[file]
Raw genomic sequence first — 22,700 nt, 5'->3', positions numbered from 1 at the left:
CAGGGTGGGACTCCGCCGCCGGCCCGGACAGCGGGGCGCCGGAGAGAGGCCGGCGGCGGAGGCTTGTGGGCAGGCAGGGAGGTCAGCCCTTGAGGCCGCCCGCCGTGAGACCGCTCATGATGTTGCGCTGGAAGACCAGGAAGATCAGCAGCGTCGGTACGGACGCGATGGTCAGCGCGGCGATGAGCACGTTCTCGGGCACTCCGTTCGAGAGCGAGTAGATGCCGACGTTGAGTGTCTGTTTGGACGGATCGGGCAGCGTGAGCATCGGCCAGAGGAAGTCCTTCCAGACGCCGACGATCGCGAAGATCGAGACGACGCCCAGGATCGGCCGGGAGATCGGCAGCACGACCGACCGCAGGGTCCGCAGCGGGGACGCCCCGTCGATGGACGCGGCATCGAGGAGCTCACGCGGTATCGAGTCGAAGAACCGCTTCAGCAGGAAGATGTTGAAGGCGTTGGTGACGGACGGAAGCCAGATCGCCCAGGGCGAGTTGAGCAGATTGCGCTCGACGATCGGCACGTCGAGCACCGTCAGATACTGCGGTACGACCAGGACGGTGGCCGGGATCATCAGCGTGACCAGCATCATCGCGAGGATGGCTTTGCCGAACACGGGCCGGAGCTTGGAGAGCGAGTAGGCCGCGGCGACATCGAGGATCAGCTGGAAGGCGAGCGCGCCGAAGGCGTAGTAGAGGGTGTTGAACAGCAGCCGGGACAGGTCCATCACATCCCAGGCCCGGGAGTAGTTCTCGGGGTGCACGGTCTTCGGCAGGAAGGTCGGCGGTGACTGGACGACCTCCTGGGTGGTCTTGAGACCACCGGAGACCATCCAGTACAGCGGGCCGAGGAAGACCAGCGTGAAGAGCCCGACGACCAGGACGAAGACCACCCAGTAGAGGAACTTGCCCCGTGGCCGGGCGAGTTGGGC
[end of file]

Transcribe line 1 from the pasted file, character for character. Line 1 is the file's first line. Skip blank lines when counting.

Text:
Raw genomic sequence first — 22,700 nt, 5'->3', positions numbered from 1 at the left: